I once had a colleague from India tell me that his dad had gone back home for an operation that I could have done. I was a little miffed and asked why. He asked me how much it would have cost. Back then about ten grand (over double that now, at least), two grand out of pocket with the Medicare plan he had. He said his dad took the two grand he would have paid out of pocket and bought round trip tickets home, visited family, and paid $240 for his surgery. He said that the most interesting part was that after his exam and getting scheduled for the procedure he was given a list and told to go down the street to buy all of the disposables that were to be used in his surgery, including his iv fluids, irrigation, disposable airway,iv tubing catheter, etc. All the stores were competing with each other to sell these things. You know that iv catheter you hear costs ten cents but the hospital charges you $350 for? He paid ten cents for it. If he'd had the procedure done here that iv catheter would have cost him more than the entire procedure done in India. This was part of the learning experience that convinced me that medicine is a hyperregulated hyperregulated monopolistic cartel and that the only way to make our economy competitive is to abolish occupational licensing. Certain occupations cannot be allowed to rip everyone else off by restricting access to services artificially by means of government.All that aside, I understand perfectly what Trump is up to. The military industrial complex is in the habit of taking advantage of an artificially shrunken market in arms that has been facilitated by increasing costs of entry and absurd regulatory burdens along with regulatory capture and a revolving door of industry/regulators/lobbyists. This has to change.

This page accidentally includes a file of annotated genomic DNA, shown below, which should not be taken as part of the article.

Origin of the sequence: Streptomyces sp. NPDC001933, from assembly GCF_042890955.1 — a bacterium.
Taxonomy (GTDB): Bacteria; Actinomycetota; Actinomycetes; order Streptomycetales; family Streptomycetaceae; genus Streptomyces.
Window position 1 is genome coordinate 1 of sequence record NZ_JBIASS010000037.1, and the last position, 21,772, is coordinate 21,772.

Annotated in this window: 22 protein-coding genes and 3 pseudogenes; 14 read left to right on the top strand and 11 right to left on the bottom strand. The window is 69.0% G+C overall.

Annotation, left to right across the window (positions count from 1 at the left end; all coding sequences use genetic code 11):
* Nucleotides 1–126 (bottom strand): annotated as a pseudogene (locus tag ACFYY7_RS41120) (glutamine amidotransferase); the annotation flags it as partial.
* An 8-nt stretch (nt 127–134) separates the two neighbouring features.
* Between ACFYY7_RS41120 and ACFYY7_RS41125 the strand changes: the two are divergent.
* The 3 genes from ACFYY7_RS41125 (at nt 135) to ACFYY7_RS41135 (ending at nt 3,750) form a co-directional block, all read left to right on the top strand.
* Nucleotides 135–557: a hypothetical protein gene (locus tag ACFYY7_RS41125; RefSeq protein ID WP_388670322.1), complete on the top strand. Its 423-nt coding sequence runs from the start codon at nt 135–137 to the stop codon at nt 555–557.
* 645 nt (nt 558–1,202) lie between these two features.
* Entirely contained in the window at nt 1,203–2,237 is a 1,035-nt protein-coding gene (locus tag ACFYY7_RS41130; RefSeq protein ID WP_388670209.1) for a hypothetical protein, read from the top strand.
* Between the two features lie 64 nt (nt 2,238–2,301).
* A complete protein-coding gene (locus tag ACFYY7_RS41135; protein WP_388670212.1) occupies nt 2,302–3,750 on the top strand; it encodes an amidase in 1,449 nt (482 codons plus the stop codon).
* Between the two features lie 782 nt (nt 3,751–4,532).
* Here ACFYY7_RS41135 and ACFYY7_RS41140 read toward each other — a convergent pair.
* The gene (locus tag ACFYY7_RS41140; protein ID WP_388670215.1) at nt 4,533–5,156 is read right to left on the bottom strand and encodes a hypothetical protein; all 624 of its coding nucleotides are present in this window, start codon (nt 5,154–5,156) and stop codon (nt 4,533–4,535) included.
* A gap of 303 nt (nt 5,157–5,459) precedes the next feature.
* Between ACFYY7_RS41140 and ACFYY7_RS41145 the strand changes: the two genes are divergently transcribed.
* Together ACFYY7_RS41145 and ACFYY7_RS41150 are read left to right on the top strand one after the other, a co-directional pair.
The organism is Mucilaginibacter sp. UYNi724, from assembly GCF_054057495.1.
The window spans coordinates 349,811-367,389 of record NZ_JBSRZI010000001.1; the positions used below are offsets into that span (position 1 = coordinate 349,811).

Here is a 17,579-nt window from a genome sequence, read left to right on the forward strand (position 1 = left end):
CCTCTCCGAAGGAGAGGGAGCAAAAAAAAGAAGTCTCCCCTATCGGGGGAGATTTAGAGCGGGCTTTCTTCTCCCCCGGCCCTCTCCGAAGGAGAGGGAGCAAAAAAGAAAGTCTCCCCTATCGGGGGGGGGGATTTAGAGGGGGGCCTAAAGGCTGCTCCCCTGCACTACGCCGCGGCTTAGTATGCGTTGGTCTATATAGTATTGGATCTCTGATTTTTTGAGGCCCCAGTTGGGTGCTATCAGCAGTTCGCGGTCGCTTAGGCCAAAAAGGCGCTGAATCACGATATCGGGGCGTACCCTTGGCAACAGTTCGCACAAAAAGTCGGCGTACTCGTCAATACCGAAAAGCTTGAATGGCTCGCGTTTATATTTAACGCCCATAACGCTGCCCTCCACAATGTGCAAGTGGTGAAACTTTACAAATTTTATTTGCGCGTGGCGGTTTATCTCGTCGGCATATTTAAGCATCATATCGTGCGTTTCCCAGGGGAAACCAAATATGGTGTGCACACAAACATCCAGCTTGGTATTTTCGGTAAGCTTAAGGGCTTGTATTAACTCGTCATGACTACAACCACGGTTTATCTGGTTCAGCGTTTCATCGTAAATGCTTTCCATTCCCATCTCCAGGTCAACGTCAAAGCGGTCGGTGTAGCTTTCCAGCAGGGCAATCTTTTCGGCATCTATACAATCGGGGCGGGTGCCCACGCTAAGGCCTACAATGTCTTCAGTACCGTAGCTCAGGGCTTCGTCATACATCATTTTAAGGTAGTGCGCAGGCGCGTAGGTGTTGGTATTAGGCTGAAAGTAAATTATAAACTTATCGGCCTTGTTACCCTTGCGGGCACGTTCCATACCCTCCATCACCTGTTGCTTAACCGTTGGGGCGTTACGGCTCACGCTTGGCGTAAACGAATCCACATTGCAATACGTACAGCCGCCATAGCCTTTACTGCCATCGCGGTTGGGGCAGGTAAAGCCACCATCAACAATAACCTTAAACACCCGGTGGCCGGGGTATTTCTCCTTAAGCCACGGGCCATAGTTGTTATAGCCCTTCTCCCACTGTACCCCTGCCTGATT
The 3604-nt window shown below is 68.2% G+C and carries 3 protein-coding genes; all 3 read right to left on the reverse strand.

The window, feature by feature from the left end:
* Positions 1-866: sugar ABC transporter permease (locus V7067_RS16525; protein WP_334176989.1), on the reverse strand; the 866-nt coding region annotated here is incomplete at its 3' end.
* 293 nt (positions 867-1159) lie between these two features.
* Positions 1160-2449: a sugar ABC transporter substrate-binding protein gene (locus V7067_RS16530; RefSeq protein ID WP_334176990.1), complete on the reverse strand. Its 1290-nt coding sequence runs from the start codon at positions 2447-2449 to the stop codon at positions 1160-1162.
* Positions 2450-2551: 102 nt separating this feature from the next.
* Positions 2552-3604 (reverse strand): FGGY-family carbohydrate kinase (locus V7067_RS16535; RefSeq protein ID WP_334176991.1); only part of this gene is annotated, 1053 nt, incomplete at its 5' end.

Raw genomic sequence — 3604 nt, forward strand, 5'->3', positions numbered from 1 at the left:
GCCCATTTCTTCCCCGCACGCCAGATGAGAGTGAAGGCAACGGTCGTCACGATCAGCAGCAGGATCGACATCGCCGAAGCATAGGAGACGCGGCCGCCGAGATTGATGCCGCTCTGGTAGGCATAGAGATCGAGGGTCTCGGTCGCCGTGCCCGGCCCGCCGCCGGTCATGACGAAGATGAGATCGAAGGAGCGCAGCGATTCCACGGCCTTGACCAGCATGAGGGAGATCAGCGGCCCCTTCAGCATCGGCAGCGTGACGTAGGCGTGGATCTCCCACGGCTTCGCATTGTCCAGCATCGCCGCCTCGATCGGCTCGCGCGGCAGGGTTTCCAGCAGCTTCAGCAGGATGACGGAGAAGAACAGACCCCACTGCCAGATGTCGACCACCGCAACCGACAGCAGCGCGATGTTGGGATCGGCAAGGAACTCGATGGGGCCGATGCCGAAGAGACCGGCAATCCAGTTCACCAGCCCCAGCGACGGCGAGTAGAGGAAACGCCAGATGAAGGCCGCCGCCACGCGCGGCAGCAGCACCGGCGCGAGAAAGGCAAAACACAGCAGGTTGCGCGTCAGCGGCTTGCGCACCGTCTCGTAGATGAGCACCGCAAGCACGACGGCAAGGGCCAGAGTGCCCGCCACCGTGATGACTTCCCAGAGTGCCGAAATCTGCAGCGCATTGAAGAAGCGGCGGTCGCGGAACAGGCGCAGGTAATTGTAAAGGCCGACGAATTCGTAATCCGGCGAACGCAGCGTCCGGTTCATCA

When the Indian guy accidentally bumps the side of the incision, does a bell ring?
Marbles rattle around. Ever see Ensign Pulver?